Moderately Effective ............................................... 70-84

Adequate .............................................................. 50-69

Ineffective .............................................................. 0-49

Now I don't about where you come from, but where I come from a score of 50-69 is not adequate. Just ask any school kid if those grades are considered adequate. They equate to Ds and Fs which is hardly adequate. My dad would have planted his foot firmly in my fundament if I brought home grades like that. Of course it is no surprise that the government is letting the government off easy. When taking that into account, you find that fully 53% of programs are not up to par.

Taking a look at some of the programs in the Not Performing category, we find such gems as this:

Dairy Price Support Program

USDA maintains a minimal price to dairy farmers by buying excess milk in the form of nonfat dry milk, butter, and cheese. The government owned dairy products are stored in warehouses until the dairy products are sold or donated. This program is one of several USDA programs that support dairy farmers.

Results Not Demonstrated

A rating of Results Not Demonstrated (RND) indicates that a program has not been able to develop acceptable performance goals or collect data to determine whether it is performing.

The program has not demonstrated results.

The program began in 1949 to assure an adequate supply of milk, but has not been updated in response to changing industry conditions. The U.S. dairy industry has matured as a global leader in milk production, while current challenges include: price variability, consolidation, global trade, and environmental impacts.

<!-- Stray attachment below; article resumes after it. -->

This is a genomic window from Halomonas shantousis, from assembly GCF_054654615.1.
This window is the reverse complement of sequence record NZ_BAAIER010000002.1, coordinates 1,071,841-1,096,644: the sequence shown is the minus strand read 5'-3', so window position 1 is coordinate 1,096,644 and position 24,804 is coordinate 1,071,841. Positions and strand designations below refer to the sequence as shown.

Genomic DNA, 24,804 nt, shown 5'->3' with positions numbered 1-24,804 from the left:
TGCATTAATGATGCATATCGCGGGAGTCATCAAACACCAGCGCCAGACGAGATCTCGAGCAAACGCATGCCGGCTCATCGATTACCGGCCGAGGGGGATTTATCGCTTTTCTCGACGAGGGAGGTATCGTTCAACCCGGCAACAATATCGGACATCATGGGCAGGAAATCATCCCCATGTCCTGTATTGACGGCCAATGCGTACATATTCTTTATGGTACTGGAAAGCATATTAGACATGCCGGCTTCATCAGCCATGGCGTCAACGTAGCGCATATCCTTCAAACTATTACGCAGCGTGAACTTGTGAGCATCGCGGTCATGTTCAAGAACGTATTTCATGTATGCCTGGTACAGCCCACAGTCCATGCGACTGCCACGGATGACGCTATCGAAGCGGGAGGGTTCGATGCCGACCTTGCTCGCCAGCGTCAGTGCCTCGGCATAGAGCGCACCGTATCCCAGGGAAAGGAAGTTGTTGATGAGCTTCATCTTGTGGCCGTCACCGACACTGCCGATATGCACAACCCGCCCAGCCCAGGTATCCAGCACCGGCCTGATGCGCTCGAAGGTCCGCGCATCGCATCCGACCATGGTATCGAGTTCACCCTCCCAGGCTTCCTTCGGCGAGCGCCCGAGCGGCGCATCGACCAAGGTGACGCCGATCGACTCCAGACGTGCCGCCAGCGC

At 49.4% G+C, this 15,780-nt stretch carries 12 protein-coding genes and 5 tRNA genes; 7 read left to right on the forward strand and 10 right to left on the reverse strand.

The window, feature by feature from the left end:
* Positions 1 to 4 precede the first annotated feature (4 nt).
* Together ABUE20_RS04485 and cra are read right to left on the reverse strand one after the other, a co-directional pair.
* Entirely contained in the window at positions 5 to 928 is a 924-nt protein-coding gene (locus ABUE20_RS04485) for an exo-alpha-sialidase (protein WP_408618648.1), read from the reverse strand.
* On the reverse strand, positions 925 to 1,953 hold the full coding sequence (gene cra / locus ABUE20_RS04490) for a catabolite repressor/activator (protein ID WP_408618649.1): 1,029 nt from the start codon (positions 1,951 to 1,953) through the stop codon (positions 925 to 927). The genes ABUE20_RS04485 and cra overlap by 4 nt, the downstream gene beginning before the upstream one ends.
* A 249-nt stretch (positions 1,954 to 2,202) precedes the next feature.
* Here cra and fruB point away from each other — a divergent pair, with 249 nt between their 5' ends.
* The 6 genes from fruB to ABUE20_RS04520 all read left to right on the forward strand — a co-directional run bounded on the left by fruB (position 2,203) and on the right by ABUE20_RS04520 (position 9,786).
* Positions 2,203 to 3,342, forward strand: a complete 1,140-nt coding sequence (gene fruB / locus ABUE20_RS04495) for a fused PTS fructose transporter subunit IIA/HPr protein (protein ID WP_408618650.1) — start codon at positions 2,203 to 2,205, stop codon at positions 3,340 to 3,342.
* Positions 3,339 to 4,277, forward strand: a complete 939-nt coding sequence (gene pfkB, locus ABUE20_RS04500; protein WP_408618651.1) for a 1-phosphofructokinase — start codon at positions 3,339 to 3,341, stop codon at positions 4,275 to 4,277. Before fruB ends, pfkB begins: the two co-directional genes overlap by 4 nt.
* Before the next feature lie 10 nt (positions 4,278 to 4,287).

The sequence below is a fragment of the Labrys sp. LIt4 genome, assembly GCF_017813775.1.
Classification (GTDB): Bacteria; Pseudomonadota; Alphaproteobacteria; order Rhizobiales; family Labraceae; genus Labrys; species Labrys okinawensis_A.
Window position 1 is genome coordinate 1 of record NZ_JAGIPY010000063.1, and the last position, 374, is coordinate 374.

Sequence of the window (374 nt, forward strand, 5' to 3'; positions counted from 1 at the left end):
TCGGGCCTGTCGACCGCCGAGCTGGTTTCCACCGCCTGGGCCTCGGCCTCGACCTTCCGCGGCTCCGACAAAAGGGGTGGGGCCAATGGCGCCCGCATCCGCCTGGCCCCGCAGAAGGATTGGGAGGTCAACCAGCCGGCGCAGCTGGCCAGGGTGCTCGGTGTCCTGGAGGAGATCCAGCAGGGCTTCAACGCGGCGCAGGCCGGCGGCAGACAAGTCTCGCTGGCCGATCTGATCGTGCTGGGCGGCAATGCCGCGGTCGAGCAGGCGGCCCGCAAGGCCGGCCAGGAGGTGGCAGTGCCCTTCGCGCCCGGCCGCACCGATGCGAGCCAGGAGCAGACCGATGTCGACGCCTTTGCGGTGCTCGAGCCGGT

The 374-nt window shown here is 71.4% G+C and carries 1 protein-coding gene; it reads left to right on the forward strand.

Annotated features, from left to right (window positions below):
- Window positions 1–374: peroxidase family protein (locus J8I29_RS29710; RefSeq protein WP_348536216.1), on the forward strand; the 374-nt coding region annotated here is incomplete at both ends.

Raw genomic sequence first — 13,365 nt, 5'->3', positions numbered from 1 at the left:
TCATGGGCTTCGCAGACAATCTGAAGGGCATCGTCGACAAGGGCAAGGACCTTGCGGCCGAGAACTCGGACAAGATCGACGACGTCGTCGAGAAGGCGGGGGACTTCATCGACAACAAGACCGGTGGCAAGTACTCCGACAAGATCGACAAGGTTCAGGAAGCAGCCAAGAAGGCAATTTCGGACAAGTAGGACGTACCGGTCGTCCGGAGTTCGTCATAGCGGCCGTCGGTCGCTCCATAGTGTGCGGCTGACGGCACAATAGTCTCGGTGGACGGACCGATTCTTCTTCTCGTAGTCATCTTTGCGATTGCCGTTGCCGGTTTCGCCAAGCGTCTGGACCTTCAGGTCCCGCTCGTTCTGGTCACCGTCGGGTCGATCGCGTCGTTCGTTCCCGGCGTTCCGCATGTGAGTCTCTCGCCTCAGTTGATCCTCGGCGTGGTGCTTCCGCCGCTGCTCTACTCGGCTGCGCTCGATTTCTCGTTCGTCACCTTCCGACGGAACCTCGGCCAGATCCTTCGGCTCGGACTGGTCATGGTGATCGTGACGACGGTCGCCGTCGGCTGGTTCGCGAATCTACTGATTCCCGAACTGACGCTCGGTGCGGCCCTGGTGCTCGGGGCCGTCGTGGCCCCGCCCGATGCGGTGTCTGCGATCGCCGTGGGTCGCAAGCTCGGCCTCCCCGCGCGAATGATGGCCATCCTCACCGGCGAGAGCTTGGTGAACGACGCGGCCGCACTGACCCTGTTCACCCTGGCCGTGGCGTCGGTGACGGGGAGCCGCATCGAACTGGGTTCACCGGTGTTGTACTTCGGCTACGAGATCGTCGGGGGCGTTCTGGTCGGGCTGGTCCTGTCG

The program has major design flaws that limit its effectiveness.

The program is considered trade distorting because it can maintain U.S. prices above world prices. Dairy production represents 11% of all U.S. farm receipts, but this program accounts for over 30% of permitted trade distorting support under World Trade Organization rules.USDA manages the government owned dairy products resulting from this program for multiple purposes.

USDA is not required to minimize costs, and can choose to sell the inventory back to the commercial market, or incur additional costs to donate dairy products to USDA food assistance programs and other domestic and international charitable organizations.

And this:

Packers and Stockyards

The Grain Inspection, Packers and Stockyards Administration regulates livestock marketing activities at public stockyards and operations of meat packers and poultry dealers. The program was instituted in 1921 to promote fair and competitive trade of livestock, meat, and poultry.

Results Not Demonstrated

A rating of Results Not Demonstrated (RND) indicates that a program has not been able to develop acceptable performance goals or collect data to determine whether it is performing.

The program lacks well-defined internal processes to determine workload priorities, conduct effective investigations, evaluate investigative findings, and monitor industry activity to determine if regulatory reforms are needed.